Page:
The album in question contains 21 tracks that typically run for around 2 and a half minutes, but there are plenty of sub minute and one nearly 5 minute tracks just to keep you on your toes.  It’s like it’s a feeling.  Not a song, not separate tracks; an entire lasting mood.  Ostensibly about life for Mr. Paoletti in Upstate New York, we can certainly relate here.  There’s something about everything here that includes everything you might think of; from Lark Street where if you close your eyes you can almost pretend you’re in the East Village, to North Troy where danger lurks around but when you’re there on a sunny day, you’re a bit high, it feels like an experience you just really want to have somehow. Well, those and to the sprawling suburbs of Levittown like communities that may be conservative, gun loving, pickup truck driving classic rock enthusiasts — they’re kind of unrepresented on this trek of Upstate New York. How unfortunate.

The genre is unknown to us but we did a bit of research.  For starters, we think the idea of dance music that you can’t dance to is fucking brilliant. And the constant tempo switches, the confusing slurry vocals that sometimes figure in, and the chill out organs and horn parts (?) that constantly pop in and out make you feel like you’re on even more drugs than the instrumentals do to start with. There’s no guidemap here, no straight raving, no glow sticks, no 4/4 or headbanging. Just pure experimental electronic music like nothing we’ve heard.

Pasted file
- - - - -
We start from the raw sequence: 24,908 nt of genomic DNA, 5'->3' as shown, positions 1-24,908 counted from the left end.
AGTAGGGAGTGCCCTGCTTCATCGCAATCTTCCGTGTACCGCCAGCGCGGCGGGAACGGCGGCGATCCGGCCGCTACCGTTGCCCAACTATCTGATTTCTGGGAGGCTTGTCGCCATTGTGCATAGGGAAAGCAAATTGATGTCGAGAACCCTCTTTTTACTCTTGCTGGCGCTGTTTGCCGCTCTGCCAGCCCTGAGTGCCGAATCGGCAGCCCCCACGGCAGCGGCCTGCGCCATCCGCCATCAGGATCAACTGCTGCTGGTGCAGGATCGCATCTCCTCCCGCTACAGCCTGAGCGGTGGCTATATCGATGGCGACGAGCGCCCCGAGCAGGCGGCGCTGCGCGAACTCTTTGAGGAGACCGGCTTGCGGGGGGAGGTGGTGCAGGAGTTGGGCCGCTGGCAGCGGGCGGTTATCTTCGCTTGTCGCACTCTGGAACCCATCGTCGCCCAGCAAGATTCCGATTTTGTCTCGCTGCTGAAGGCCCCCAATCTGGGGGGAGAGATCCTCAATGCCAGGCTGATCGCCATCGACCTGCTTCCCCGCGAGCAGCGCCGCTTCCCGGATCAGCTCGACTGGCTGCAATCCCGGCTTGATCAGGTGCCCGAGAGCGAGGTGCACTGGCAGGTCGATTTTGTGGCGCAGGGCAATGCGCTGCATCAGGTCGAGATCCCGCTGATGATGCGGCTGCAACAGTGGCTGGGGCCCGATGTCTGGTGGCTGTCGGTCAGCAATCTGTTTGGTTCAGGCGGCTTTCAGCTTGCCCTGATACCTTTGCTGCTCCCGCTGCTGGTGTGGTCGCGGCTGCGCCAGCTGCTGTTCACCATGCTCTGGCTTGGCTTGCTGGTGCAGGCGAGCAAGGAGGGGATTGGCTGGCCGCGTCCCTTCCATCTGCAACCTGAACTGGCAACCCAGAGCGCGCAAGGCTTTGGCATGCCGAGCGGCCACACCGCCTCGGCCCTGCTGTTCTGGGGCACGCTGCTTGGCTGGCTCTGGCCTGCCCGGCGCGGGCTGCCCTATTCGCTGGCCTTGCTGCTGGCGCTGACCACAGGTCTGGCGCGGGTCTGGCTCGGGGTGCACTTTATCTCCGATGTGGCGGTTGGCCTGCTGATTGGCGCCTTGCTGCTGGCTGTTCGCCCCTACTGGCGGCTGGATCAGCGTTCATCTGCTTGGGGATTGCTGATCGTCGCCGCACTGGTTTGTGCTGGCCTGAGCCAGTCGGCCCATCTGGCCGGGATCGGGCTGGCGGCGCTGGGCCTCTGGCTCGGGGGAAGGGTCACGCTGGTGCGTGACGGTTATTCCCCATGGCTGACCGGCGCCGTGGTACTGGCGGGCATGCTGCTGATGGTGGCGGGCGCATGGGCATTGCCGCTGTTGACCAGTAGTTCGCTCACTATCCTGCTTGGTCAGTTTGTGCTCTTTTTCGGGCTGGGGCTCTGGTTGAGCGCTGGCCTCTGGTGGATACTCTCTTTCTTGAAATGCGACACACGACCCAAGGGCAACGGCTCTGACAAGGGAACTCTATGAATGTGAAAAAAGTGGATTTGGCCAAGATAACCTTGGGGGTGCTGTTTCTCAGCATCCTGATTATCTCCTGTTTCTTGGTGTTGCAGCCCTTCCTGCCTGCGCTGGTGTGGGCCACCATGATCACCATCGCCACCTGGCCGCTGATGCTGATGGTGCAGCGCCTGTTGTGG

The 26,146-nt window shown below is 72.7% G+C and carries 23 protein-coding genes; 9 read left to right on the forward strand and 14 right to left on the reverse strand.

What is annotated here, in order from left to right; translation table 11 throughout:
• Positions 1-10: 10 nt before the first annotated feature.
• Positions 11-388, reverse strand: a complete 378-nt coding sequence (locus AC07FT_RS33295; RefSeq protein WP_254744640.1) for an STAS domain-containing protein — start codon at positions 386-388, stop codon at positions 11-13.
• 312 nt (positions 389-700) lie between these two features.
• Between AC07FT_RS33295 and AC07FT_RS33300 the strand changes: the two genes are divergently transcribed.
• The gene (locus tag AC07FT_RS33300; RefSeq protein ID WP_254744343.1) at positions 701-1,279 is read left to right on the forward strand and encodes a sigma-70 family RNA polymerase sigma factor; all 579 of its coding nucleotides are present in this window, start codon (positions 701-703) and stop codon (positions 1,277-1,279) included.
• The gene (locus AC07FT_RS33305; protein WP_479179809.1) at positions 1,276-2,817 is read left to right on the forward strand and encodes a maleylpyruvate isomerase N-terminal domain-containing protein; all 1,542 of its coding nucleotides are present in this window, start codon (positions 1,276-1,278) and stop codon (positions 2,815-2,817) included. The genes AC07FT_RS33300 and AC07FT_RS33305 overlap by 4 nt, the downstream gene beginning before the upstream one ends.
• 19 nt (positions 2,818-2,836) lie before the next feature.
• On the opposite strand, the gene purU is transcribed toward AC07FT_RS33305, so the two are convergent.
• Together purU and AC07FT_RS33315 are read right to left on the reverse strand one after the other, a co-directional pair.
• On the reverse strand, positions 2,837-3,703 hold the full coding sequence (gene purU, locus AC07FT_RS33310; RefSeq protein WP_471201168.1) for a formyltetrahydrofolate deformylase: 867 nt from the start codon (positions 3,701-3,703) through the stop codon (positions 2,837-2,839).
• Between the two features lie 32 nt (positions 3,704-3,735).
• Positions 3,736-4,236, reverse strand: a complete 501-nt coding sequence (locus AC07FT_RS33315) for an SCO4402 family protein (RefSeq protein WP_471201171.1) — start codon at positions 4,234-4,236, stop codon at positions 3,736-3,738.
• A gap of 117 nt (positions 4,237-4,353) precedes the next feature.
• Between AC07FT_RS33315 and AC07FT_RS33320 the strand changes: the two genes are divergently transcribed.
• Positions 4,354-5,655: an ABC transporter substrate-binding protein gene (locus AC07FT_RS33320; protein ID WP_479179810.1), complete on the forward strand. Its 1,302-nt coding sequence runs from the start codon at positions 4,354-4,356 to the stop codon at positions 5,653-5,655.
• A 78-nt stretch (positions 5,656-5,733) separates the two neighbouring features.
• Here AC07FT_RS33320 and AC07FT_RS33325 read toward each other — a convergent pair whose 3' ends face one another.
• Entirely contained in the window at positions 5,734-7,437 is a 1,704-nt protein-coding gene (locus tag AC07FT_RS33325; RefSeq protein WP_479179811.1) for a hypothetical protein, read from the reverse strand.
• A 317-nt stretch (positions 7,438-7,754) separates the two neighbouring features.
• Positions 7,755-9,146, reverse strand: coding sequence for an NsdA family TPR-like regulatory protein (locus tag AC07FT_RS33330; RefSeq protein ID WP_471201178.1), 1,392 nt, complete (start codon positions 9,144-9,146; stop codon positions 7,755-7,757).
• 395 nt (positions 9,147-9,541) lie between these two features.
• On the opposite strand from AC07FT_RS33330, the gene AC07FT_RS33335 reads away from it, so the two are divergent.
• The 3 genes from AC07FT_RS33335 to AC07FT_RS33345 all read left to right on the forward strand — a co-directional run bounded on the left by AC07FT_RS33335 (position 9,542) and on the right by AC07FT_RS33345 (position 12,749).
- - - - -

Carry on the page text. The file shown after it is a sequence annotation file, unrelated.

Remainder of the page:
Some somewhat similar stuff I’ve familiar with includes ambient house, trip hop (more Tricky than Portishead), and early 90s hip hop like Tribe Called Quest and De la Soul might figure in to the paradigm within which we hear this. But we don’t get the theory from any reference points of the paradigm. We are without an oar here to paddle through the overall melange of sounds that comes out.  Some influences definitely show up.  You can feel the 90s hip hop, some slow jams, some ‘chill out’ music for lack of a better term (and that is a terrible term).  But the sounds, the format, are all unexpected and feel almost unmoored.

In contrast to true ‘chill-out’ records we’ve played like say the good Orb stuff (yes there was good Orb stuff), when we hear pretty much any of the tracks on Upstate Daydream we feel both mellow and on top of a mountain of repressed anxiety.  And this feels like an adequate reference point, given the spiked conversations on some of the tracks like ‘The Pomegranate (Breather)’ that are characterized by droll english accents.  But the feeling isn’t one of intentional enjoyment or calmness.  There’s always that feeling in the background that we’ve smoked too much pot or done too many other drugs that we don’t know the names of.  We’re good for now, but…